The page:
Always take the time to do the job correctly. Don’t allow other contractors, end users — or even your own deadlines — to push you to take shortcuts! You are the one that will pay the price for shoddy work, either literally if you have to redo it, or as a hit to your reputation. Either way, it’s not worth it.

5. Never accept the phrase “I’ll sign off on that”

Contractors and clients can pressure you into completing a job incorrectly or against manufacturer’s installation requirements by signing a waiver releasing of you of liability. The pressure to complete projects on time can make this offer very tempting. But a Job Site Conditions and Release of Liability form WILL NOT PROTECT YOU if there is a lawsuit due to a product failure. Courts say YOU, as the specialty contractor, are responsible for knowing and following correct methods, and will likely find you liable. Bottom line, always insist on correct conditions for installs.

6. Be Dependable

Just about the only thing worse than doing shoddy work, is not being reliable! If you say that you or your crew will be there Saturday at 6:00am — that sucks — but be there at 6:00am. If you have a “punch list” don’t ignore it. Be there and take care of it. I have found that it is not the actual mistake that gets you in trouble, it’s how you handle it and fix it that counts.


Always show up looking like the qualified professional installer that you are, deserving of your invoices and your 5-star Google reviews. No beat-up trucks, holes in you knees, or unkempt appearance. Those first impressions run deep, and you can either strengthen or compromise your customer’s faith in you, from the first time they lay eyes on you, especially if you’re working in their home. But it cuts both ways… no need to overdo it. For example, about 15 years ago I was building my own house. A roofer showed up to give me a quote, rumbling in with a big flashy Hummer. The first thing I thought was, “This guy charges too much.” Was it true? Who knows! Either way, you make an impression, so present yourself professionally, with reliable vehicles, decent equipment and personal pride in your appearance.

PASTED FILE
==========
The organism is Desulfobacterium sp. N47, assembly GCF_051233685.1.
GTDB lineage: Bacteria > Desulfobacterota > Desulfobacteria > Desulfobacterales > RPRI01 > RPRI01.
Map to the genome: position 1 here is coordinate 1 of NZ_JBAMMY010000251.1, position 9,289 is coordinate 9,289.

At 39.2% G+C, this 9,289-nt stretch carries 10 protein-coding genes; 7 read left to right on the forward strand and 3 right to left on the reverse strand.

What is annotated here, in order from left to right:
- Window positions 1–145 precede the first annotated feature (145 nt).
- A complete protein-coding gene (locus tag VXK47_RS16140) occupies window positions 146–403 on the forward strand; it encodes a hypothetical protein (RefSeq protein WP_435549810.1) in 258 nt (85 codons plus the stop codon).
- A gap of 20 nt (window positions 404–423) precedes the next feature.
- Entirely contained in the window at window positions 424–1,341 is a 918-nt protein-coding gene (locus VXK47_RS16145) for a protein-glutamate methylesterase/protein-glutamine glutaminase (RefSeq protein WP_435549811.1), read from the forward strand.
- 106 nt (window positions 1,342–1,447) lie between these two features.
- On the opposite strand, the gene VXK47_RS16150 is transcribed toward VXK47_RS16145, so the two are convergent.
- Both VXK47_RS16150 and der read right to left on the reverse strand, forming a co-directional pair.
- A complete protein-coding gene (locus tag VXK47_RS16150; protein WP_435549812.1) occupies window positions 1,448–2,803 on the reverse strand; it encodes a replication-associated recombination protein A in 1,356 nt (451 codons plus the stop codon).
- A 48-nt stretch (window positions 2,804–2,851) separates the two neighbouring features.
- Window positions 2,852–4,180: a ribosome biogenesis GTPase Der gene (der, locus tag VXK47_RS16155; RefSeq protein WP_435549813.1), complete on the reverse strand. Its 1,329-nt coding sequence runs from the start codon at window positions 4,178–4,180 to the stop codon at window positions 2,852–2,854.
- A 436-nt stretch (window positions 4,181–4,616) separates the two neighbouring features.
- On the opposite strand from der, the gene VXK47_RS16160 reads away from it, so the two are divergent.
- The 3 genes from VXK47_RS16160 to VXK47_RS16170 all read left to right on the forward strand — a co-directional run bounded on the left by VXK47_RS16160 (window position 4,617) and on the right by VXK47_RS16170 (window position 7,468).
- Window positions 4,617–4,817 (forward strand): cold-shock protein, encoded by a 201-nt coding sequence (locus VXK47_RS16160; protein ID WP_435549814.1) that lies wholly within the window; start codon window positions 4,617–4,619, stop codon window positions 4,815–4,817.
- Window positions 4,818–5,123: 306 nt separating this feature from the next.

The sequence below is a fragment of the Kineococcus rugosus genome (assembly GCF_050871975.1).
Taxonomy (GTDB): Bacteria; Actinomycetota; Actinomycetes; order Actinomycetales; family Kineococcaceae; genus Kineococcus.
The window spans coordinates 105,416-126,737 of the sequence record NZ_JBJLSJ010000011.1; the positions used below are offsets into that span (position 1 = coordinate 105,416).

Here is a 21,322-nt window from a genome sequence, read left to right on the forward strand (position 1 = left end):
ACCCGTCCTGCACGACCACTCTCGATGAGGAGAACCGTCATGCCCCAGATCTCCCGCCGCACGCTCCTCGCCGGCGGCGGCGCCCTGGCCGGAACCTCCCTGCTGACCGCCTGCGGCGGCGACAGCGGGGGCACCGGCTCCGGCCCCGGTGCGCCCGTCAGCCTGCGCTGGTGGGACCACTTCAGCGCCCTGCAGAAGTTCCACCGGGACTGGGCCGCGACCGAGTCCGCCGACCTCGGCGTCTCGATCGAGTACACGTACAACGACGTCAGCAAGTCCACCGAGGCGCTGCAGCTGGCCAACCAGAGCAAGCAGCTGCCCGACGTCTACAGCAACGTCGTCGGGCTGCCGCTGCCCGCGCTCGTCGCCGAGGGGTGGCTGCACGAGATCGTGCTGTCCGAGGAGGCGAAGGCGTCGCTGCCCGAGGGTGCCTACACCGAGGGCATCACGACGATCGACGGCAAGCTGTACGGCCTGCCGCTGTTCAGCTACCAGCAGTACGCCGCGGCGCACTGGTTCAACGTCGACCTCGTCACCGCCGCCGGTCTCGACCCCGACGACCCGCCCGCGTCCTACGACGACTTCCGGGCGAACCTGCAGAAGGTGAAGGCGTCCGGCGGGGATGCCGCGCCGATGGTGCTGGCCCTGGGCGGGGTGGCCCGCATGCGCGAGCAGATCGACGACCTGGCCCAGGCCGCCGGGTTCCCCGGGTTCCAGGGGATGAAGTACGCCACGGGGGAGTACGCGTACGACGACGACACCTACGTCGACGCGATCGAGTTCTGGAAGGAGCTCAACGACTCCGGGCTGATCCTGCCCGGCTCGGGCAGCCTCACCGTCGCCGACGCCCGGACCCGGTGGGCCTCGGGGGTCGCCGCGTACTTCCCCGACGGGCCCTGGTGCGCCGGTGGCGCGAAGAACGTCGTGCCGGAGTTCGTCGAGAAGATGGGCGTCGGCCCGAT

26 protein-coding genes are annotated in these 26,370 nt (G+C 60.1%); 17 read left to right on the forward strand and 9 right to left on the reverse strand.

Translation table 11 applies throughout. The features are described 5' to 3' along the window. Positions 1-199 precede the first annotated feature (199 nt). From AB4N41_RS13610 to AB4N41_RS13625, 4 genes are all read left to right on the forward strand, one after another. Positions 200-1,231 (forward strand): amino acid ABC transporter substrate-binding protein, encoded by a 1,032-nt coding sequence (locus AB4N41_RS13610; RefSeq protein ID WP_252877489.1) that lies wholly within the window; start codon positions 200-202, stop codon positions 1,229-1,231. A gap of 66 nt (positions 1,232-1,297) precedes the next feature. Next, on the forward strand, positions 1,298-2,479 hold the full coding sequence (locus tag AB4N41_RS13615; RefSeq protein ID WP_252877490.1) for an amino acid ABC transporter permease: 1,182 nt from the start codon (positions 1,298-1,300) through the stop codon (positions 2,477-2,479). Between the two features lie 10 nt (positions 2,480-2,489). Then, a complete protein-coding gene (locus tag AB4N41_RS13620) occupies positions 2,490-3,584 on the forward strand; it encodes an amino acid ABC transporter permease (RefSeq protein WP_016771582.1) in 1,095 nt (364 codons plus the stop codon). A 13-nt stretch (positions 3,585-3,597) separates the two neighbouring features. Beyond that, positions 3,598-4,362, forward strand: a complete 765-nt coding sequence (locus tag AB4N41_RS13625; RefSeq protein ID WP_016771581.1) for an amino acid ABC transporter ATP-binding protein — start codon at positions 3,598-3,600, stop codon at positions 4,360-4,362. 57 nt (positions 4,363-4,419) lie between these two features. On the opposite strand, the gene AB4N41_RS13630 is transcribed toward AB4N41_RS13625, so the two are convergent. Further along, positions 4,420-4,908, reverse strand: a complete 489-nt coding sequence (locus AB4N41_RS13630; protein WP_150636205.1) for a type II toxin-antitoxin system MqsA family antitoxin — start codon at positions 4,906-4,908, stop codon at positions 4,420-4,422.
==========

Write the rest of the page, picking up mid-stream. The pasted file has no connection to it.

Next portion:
Do good work and let your skills speak for themselves.


Any business owner will tell you, it’s a hard thing to balance… We work so hard to provide for our families, put food on the table and a safe roof overhead, and yet it is so easy to forget – especially when work is good and you’re “rolling” – to save some time and energy for them at the end of the day. The little ones are only little for a while. Don’t miss it!

 you know, there is a whole other set of challenges to contracting that i haven't discussed yet and that's the financial side to running your own business. Her is another area that you can really get into trouble fast if not careful.  i will cover that in my next BLOG so look for that soon and if you have any comments on this BLOG? drop me a line.